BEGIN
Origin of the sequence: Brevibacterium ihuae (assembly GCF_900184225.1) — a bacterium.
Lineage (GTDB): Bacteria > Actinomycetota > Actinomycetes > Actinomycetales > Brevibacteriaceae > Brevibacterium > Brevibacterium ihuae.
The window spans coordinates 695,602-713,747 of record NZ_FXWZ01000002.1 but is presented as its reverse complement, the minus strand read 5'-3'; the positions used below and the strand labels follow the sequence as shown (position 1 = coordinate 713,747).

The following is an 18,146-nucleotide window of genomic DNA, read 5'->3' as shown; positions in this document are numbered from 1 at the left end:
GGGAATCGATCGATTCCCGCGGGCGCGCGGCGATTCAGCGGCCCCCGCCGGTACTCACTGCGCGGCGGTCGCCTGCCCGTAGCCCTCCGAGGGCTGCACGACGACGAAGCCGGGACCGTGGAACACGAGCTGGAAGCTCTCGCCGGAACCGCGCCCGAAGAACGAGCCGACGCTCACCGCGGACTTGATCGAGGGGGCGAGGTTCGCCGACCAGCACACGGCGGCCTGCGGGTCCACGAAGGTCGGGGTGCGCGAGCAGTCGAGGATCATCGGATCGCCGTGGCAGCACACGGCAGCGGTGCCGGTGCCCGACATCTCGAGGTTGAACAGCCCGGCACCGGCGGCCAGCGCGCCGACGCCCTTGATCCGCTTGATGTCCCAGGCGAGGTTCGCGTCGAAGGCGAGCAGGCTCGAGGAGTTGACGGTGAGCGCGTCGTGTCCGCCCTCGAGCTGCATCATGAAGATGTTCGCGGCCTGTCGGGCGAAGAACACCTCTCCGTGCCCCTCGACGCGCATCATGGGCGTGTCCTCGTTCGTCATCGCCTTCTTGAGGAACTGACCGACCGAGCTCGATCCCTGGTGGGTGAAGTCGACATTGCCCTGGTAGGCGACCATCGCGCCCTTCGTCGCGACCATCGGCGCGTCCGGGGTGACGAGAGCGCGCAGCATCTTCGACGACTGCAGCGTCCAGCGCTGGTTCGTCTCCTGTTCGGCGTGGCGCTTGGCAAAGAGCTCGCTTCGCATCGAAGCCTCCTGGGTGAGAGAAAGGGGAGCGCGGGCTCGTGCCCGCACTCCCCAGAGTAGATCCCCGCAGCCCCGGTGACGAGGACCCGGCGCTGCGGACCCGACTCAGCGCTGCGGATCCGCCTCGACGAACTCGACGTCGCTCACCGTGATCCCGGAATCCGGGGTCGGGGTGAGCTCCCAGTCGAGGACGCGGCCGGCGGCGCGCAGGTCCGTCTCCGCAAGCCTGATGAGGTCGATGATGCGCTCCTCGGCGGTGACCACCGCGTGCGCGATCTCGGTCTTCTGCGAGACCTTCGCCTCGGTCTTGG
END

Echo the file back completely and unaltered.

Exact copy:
Origin of the sequence: Brevibacterium ihuae (assembly GCF_900184225.1) — a bacterium.
Lineage (GTDB): Bacteria > Actinomycetota > Actinomycetes > Actinomycetales > Brevibacteriaceae > Brevibacterium > Brevibacterium ihuae.
The window spans coordinates 695,602-713,747 of record NZ_FXWZ01000002.1 but is presented as its reverse complement, the minus strand read 5'-3'; the positions used below and the strand labels follow the sequence as shown (position 1 = coordinate 713,747).

The following is an 18,146-nucleotide window of genomic DNA, read 5'->3' as shown; positions in this document are numbered from 1 at the left end:
GGGAATCGATCGATTCCCGCGGGCGCGCGGCGATTCAGCGGCCCCCGCCGGTACTCACTGCGCGGCGGTCGCCTGCCCGTAGCCCTCCGAGGGCTGCACGACGACGAAGCCGGGACCGTGGAACACGAGCTGGAAGCTCTCGCCGGAACCGCGCCCGAAGAACGAGCCGACGCTCACCGCGGACTTGATCGAGGGGGCGAGGTTCGCCGACCAGCACACGGCGGCCTGCGGGTCCACGAAGGTCGGGGTGCGCGAGCAGTCGAGGATCATCGGATCGCCGTGGCAGCACACGGCAGCGGTGCCGGTGCCCGACATCTCGAGGTTGAACAGCCCGGCACCGGCGGCCAGCGCGCCGACGCCCTTGATCCGCTTGATGTCCCAGGCGAGGTTCGCGTCGAAGGCGAGCAGGCTCGAGGAGTTGACGGTGAGCGCGTCGTGTCCGCCCTCGAGCTGCATCATGAAGATGTTCGCGGCCTGTCGGGCGAAGAACACCTCTCCGTGCCCCTCGACGCGCATCATGGGCGTGTCCTCGTTCGTCATCGCCTTCTTGAGGAACTGACCGACCGAGCTCGATCCCTGGTGGGTGAAGTCGACATTGCCCTGGTAGGCGACCATCGCGCCCTTCGTCGCGACCATCGGCGCGTCCGGGGTGACGAGAGCGCGCAGCATCTTCGACGACTGCAGCGTCCAGCGCTGGTTCGTCTCCTGTTCGGCGTGGCGCTTGGCAAAGAGCTCGCTTCGCATCGAAGCCTCCTGGGTGAGAGAAAGGGGAGCGCGGGCTCGTGCCCGCACTCCCCAGAGTAGATCCCCGCAGCCCCGGTGACGAGGACCCGGCGCTGCGGACCCGACTCAGCGCTGCGGATCCGCCTCGACGAACTCGACGTCGCTCACCGTGATCCCGGAATCCGGGGTCGGGGTGAGCTCCCAGTCGAGGACGCGGCCGGCGGCGCGCAGGTCCGTCTCCGCAAGCCTGATGAGGTCGATGATGCGCTCCTCGGCGGTGACCACCGCGTGCGCGATCTCGGTCTTCTGCGAGACCTTCGCCTCGGTCTTGG